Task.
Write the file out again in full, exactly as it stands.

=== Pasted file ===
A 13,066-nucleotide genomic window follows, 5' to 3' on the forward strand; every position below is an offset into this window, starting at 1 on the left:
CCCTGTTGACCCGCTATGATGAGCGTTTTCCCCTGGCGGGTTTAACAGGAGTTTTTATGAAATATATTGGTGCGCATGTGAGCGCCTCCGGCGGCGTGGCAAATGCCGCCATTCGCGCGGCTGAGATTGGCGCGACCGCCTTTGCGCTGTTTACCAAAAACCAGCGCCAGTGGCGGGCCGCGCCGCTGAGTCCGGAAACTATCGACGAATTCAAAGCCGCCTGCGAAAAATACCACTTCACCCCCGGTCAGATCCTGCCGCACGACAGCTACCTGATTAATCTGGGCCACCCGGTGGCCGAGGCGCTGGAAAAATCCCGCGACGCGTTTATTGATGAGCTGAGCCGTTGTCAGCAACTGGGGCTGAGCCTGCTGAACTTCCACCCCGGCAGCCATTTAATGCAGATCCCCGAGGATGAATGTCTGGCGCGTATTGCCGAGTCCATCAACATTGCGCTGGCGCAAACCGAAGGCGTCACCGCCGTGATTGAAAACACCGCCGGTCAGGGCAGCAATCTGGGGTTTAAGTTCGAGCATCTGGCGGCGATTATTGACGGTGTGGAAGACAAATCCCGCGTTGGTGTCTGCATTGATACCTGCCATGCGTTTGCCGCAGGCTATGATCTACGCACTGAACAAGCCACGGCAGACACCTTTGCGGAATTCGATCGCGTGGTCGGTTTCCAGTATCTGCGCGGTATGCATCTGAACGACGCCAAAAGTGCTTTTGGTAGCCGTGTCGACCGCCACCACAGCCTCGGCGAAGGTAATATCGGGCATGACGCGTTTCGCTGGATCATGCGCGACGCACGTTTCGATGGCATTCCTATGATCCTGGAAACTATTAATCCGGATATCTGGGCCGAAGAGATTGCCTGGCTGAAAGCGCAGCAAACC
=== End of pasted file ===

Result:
A 13,066-nucleotide genomic window follows, 5' to 3' on the forward strand; every position below is an offset into this window, starting at 1 on the left:
CCCTGTTGACCCGCTATGATGAGCGTTTTCCCCTGGCGGGTTTAACAGGAGTTTTTATGAAATATATTGGTGCGCATGTGAGCGCCTCCGGCGGCGTGGCAAATGCCGCCATTCGCGCGGCTGAGATTGGCGCGACCGCCTTTGCGCTGTTTACCAAAAACCAGCGCCAGTGGCGGGCCGCGCCGCTGAGTCCGGAAACTATCGACGAATTCAAAGCCGCCTGCGAAAAATACCACTTCACCCCCGGTCAGATCCTGCCGCACGACAGCTACCTGATTAATCTGGGCCACCCGGTGGCCGAGGCGCTGGAAAAATCCCGCGACGCGTTTATTGATGAGCTGAGCCGTTGTCAGCAACTGGGGCTGAGCCTGCTGAACTTCCACCCCGGCAGCCATTTAATGCAGATCCCCGAGGATGAATGTCTGGCGCGTATTGCCGAGTCCATCAACATTGCGCTGGCGCAAACCGAAGGCGTCACCGCCGTGATTGAAAACACCGCCGGTCAGGGCAGCAATCTGGGGTTTAAGTTCGAGCATCTGGCGGCGATTATTGACGGTGTGGAAGACAAATCCCGCGTTGGTGTCTGCATTGATACCTGCCATGCGTTTGCCGCAGGCTATGATCTACGCACTGAACAAGCCACGGCAGACACCTTTGCGGAATTCGATCGCGTGGTCGGTTTCCAGTATCTGCGCGGTATGCATCTGAACGACGCCAAAAGTGCTTTTGGTAGCCGTGTCGACCGCCACCACAGCCTCGGCGAAGGTAATATCGGGCATGACGCGTTTCGCTGGATCATGCGCGACGCACGTTTCGATGGCATTCCTATGATCCTGGAAACTATTAATCCGGATATCTGGGCCGAAGAGATTGCCTGGCTGAAAGCGCAGCAAACC